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Open AccessArticle
Peer-Review Record

Deletion of Osteopontin Enhances β2-Adrenergic Receptor-Dependent Anti-Fibrotic Signaling in Cardiomyocytes

Int. J. Mol. Sci. 2019, 20(6), 1396;
Reviewer 1: Anonymous
Reviewer 2: Anonymous
Int. J. Mol. Sci. 2019, 20(6), 1396;
Received: 28 February 2019 / Revised: 13 March 2019 / Accepted: 15 March 2019 / Published: 20 March 2019

Round  1

Reviewer 1 Report

The manuscript is very interesting and well written. I just have some editorial comments:

The potential utilization of osteopontin as biomarker of ischemic heart disease (Osteopontin - a biomarker of disease, but also of stage stratification of the functional myocardial contractile deficit by chronic ischemic heart disease. J Enzyme Inhib Med Chem. 2019 Dec;34(1):783-788. doi: 10.1080/14756366.2019.1587418) should be discussed.

The mechanistic role of osteopontin in the regulation of endothelial cell function (J Cell Physiol. 2011 Aug; 226(8): 2139–2149; Oncogene. 2009 Sep 24;28(38):3412-22) should be discussed

Line 55: when mentioning adrenergic receptors, an updated overview    DOI: 10.1016/B978-0-12-803111-7.00011-7 should be quoted.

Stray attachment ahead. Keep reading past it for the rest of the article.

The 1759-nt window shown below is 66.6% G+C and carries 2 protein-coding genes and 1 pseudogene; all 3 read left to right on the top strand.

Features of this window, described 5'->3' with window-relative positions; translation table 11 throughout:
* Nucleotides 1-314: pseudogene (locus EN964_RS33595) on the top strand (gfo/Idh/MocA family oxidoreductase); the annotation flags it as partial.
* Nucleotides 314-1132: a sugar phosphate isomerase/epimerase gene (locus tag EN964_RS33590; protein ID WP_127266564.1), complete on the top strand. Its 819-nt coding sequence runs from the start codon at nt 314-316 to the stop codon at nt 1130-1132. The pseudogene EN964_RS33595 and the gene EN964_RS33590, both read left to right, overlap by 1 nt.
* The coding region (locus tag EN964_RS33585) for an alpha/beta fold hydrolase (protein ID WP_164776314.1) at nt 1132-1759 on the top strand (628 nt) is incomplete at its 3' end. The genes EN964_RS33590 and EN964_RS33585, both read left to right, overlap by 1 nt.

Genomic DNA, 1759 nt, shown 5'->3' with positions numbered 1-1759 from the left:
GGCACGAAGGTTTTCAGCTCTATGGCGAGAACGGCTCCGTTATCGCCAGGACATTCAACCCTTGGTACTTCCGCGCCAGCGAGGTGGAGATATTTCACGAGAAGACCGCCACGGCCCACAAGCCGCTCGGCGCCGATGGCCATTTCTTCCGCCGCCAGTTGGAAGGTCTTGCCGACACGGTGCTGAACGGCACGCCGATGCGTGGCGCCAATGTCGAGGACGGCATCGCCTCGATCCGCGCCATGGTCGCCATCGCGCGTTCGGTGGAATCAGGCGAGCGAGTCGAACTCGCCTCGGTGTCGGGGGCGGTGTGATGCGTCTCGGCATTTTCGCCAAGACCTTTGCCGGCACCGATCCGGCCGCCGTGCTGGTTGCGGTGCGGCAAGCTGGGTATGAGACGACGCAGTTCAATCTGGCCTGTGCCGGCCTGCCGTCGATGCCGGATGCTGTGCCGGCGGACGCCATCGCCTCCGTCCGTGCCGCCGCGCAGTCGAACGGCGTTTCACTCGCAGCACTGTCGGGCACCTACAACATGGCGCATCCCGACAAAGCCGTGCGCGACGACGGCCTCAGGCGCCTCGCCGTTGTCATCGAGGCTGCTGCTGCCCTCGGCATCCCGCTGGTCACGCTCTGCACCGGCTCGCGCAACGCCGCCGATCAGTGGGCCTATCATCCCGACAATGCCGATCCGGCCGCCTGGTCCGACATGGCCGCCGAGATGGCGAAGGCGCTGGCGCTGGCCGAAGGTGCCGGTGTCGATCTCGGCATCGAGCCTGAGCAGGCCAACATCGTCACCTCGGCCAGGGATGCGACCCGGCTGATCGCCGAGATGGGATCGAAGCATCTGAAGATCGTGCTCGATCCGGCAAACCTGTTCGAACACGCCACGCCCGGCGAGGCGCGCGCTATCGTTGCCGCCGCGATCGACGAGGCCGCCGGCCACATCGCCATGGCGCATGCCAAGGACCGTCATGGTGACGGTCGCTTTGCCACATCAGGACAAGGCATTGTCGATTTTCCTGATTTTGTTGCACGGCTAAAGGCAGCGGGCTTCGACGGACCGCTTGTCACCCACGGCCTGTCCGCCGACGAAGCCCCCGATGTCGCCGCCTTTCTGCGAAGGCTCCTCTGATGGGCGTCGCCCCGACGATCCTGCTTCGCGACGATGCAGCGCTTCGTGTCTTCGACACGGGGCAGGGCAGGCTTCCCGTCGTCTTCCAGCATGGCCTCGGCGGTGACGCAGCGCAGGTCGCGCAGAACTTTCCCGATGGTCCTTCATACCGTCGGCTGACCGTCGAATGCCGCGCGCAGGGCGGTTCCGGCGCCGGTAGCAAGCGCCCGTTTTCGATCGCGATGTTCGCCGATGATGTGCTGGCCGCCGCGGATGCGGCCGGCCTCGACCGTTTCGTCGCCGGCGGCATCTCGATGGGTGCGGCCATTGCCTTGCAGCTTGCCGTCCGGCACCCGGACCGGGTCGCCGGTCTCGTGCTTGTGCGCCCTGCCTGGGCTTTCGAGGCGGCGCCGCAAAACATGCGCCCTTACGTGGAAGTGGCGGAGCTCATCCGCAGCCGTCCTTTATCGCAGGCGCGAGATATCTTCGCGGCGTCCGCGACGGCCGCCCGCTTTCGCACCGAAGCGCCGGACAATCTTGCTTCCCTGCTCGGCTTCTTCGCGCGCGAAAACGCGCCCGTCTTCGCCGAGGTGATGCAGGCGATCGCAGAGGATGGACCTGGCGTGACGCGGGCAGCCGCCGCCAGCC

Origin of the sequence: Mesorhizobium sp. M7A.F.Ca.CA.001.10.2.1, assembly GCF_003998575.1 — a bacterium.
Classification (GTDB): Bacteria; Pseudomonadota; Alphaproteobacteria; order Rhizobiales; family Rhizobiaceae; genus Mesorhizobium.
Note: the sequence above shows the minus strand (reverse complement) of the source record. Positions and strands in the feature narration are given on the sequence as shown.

The Authors should comment on the clinical significance of their discovery, especially in terms of the drugs currently available for the modulation of beta adrenergic receptors (Table 5.1 of DOI: 10.1007/978-3-319-15961-4_5).

Author Response

We thank this reviewer for his/her invaluable comments that have helped us improve our manuscript significantly. We have added the discussions of the pertinent citations the reviewer suggested in the revised version of our manuscript (all changes highlighted in yellow in the manuscript file). We hope this satisfies this reviewer.

We wish to thank him/her again for their comments and suggestions.

Reviewer 2 Report

Fibrosis is a serious pathologic problem in the body. The manuscript aims to investigate the role of pro-inflammatory cytokine osteopontin (OPN) in beta2-adrenergic receptor (AR)-regulated cardiomyoblast fibrosis using H9c2 rat cardiomyoblast cell line. 

It is currently interesting subject and all data are reliable. However, this reviewer has some specific idea and questions below.

1. In this study, the authors uncovered a direct inhibitory role of OPN in cardiac beta2-AR anti-fibrotic signaling via cAMP/Epac1. Their data suggest that OPN blockade, perhaps with a cell-permeable anti-OPN antibody or with OPN siRNA-mediated knockdown, can significantly boost the therapeutic efficacy of beta2-AR agonists, or of cAMP analogs and/or Epac1 small molecule activators against cardiac fibrosis and adverse remodeling in general. Thus, the authors have just demonstrated  the role of OPN but not the methods of OPN blockade even the authors used the CRISPR-mediated OPN deletion in H9c2 cells. For this reviewer, the title "Deletion of osteopontin enhances..." is not suitable for this manuscript. Please reconsider it along the author's results and future directions.